House GOP tax plan hits Senate wall

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WASHINGTON -- House Republicans haven't even officially unveiled their massive plan to overhaul the tax code and the top Senate Republican is already pronouncing it dead.

Senate Minority Leader Mitch McConnell, R-Ky., said Tuesday that he sees no hope for enacting tax overhaul legislation this year. He blamed Democrats for trying to use the issue to raise revenue by $1 trillion. Mr. McConnell said the object of overhauling the tax code should be making the nation more competitive, not raising more money for the government.

Mr. McConnell's remarks came a day before the Republican chairman of the tax-writing House Ways and Means Committee, Michigan Rep. Dave Camp, was to unveil a massive tax plan three years in the making.

Mr. Camp's plan would cut income tax rates but impose a new surtax on some high-income families, said a GOP aide who wasn't authorized to discuss the plan by name and spoke on condition of anonymity. The top income tax rate for most families would be lowered from 39.6 percent to 25 percent. But the plan would impose a new 10 percent surtax on some earned income above about $450,000. The new surtax would not apply to capital gains or dividends, sparing many of the super-rich, who make the bulk of their money from investments.

The plan had little chance of becoming law in this year, even before Mr. McConnell's remarks. But it could become a political document for House Republicans to show what they stand for -- and for Democrats to attack -- as the midterm elections approach in November.

House Republicans have touted the upcoming plan as a major tax code overhaul that would dramatically lower tax rates for individuals and corporations, but recoup the revenue by eliminating or reducing popular tax breaks. Overall, the plan is designed to raise about the same amount of tax revenue as the current system, though the GOP proposal would be much simpler.

"Today's tax code is too costly, too complex and too time-consuming," Mr. Camp's office said in a statement Tuesday. "America needs a tax code that will spur economic growth, create jobs and put money back in the pockets of hardworking taxpayers."

It is an important political point for Republicans that the plan is not seen as a big giveaway to the rich. The new surtax on high-paid workers would partially offset the massive rate cut. But the plan would have to raise other taxes on the rich to avoid shifting more of the tax burden to middle- and low-income families.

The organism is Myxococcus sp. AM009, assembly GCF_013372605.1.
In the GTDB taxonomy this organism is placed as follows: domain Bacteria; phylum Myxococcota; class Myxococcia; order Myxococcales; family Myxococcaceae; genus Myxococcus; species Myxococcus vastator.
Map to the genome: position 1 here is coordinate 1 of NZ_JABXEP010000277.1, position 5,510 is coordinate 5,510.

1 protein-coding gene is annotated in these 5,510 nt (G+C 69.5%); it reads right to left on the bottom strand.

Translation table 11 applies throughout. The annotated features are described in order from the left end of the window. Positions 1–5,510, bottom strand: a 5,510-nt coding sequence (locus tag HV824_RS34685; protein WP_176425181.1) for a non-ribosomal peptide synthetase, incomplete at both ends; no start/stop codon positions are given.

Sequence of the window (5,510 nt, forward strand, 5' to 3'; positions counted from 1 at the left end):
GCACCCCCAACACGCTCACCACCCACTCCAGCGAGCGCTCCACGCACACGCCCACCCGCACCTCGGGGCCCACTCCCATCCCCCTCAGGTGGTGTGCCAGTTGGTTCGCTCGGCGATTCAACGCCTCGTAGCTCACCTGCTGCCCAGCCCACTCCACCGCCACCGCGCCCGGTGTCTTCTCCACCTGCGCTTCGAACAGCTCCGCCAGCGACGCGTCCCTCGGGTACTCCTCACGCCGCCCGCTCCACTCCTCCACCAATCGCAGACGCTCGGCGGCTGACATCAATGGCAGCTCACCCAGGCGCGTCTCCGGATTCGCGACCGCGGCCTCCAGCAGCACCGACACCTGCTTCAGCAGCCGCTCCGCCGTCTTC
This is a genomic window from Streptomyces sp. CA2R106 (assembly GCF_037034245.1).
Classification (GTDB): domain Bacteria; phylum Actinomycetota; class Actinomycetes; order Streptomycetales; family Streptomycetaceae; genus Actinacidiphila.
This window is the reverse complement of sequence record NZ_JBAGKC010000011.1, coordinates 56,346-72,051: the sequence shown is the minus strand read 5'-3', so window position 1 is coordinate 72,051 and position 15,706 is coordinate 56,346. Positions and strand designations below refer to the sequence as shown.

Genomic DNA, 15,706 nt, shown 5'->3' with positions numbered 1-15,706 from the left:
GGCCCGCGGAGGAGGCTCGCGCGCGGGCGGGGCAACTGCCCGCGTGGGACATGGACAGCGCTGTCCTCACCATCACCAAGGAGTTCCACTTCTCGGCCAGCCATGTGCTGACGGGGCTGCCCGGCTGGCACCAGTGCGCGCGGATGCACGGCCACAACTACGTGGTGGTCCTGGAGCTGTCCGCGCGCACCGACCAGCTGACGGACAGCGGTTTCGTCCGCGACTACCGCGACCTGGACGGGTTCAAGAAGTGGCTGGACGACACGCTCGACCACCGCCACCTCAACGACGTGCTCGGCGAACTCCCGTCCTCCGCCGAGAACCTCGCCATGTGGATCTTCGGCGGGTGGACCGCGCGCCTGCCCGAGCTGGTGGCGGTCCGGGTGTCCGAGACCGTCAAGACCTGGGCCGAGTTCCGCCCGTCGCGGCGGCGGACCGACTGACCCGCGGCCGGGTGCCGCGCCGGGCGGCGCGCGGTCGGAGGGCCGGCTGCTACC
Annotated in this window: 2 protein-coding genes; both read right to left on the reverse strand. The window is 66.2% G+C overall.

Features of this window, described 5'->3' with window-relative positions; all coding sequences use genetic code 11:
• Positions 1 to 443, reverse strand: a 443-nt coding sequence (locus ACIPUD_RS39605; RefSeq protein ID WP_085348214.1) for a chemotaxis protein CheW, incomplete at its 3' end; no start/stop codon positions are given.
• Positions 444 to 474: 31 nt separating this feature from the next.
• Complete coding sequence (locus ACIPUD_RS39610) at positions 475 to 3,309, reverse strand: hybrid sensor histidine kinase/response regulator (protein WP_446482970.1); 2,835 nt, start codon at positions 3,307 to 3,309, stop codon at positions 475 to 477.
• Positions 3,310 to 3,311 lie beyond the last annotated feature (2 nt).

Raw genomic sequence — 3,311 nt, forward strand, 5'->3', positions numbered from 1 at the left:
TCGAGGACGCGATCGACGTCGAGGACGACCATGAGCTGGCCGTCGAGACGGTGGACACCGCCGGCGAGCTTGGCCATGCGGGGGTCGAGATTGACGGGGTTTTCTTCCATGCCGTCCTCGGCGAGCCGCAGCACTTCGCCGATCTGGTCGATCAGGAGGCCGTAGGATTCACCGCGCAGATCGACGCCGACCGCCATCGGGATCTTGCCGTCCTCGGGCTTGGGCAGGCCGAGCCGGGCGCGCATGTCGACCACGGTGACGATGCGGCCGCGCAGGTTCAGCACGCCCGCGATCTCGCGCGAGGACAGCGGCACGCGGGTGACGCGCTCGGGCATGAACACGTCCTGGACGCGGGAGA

The issue of whether to increase overall tax revenue is a major sticking point among Republicans and Democrats. Most Republicans in Congress adamantly oppose anything that looks like a tax increase, while Democratic leaders insist that any attempt to overhaul the tax code raise additional revenue.

Mr. Camp has been working to overhaul the entire tax code for about three years, ever since he became chairman of the powerful tax-writing committee. He has steadfastly refused to say which tax breaks he would eliminate to pay for lower overall rates. But Mr. Camp is expected to answer those tough questions today, when he unveils his plan. He is betting that the promise of lower rates and a simpler tax system will shield House Republicans from attacks for proposing to cut popular deductions, credits and exemptions.

Mr. Camp has worked with dozens of House Republicans to build support for his plan, though it is unclear if it will ever come before the full House for a vote. He wanted to unveil the plan last year and hold a committee vote. But House GOP leaders put on the brakes, not wanting to distract voters from the problem-plagued rollout of the president's health care law.


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